Cost, speed/throttling and monitoring are the only things a user is really interested in when it comes to broadband, and they've decided to make themselves repulsive on all three counts.
They deserve to wither and die if they don't change.
Well, normally I'd bang on about throttling being unacceptable. But it doesn't matter, because my experience of NTL and the possibility of being badly inPHORMed would drive me off anyway.
Oh, and if the PR people are capable of lying with such incompetance (last paragraph), then I've got even less confidence in the management.
I think vegetarians should approve - the animals are dead already, why waste the oil?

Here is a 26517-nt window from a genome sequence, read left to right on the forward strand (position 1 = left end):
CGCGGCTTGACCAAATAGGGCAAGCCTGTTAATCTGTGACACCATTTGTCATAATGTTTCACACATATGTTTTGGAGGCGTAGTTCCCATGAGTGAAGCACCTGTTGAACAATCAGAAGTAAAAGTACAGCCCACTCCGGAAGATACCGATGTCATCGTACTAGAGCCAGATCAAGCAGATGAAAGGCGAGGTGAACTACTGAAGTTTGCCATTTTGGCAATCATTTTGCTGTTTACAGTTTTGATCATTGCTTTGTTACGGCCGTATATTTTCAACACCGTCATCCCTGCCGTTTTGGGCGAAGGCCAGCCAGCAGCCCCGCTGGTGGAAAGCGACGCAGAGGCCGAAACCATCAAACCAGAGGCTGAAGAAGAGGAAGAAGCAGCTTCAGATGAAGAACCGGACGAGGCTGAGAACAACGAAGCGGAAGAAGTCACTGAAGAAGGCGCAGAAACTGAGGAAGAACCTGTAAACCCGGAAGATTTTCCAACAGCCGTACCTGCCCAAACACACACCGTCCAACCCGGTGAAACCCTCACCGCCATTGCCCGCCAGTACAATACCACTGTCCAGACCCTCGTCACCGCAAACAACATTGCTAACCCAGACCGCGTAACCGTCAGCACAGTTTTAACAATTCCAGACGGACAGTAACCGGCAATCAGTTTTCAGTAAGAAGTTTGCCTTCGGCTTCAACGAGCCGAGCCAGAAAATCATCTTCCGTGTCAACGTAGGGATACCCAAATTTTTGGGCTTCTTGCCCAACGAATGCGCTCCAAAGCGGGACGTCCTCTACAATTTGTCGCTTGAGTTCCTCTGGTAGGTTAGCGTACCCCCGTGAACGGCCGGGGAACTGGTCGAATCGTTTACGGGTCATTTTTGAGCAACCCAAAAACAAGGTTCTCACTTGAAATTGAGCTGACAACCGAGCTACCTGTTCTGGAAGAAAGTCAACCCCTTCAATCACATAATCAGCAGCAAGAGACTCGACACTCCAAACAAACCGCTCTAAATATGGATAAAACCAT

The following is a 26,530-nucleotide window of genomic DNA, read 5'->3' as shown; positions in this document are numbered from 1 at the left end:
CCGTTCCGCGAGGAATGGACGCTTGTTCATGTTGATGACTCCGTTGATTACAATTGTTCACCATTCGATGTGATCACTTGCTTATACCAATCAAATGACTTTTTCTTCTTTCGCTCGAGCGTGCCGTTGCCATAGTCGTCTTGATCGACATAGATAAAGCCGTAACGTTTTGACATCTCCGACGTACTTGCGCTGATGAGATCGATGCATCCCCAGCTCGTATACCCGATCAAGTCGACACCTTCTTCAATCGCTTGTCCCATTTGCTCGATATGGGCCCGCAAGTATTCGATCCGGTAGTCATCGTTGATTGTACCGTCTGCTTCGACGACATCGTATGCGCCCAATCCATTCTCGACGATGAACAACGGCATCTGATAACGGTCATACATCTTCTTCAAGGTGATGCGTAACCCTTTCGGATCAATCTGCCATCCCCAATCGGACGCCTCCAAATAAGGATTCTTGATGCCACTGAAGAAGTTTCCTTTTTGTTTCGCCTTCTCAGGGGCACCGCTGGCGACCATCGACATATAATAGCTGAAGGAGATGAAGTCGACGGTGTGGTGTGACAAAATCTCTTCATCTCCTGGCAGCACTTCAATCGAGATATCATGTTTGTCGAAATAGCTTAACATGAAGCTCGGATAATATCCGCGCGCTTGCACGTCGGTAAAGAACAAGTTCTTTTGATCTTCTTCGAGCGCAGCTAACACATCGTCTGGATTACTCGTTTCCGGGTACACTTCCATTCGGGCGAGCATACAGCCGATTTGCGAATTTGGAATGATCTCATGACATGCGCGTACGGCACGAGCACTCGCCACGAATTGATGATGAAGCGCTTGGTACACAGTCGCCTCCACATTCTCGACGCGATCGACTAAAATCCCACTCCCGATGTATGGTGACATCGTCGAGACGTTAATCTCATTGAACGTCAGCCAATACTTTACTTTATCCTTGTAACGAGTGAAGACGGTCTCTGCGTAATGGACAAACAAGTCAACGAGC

The vege's who don't like the way we farm animals are looking at the other end of the cycle - the actual demand for animals as food. I could understand objections if the animals were being farmed just for their oils, but they aren't, it's a by-product. if it were just oil, the farmers would grow a plant it's easy to convert into heating oil - far more efficient.
Oh, although if the heating goes wrong and the smell of cooking bacon wafts through the school too often...
@Dr Stephen Jones
Hmm, well, it's a nice try but you've walked straight into the usual trap - not bothering to read or think about what was posted.
First, I made no claims as to the veracity of the models - this is simply what we are being told by climatologists talking about "climate change" and "global warming".